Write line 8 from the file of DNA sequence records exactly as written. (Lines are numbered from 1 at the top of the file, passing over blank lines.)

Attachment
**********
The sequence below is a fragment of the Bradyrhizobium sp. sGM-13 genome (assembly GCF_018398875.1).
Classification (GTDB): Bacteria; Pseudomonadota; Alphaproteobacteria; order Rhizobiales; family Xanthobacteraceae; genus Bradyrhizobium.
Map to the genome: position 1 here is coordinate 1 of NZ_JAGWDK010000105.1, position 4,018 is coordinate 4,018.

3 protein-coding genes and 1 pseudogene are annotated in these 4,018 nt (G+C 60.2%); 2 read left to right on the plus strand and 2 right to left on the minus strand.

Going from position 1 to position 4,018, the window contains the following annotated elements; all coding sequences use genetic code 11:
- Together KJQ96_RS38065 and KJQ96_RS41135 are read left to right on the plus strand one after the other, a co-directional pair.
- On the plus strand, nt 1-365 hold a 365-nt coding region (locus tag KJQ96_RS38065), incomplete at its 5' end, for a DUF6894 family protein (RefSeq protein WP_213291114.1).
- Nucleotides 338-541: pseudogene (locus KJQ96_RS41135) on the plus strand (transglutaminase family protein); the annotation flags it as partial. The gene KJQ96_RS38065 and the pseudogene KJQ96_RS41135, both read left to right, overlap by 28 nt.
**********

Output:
- Nucleotides 338-541: pseudogene (locus KJQ96_RS41135) on the plus strand (transglutaminase family protein); the annotation flags it as partial. The gene KJQ96_RS38065 and the pseudogene KJQ96_RS41135, both read left to right, overlap by 28 nt.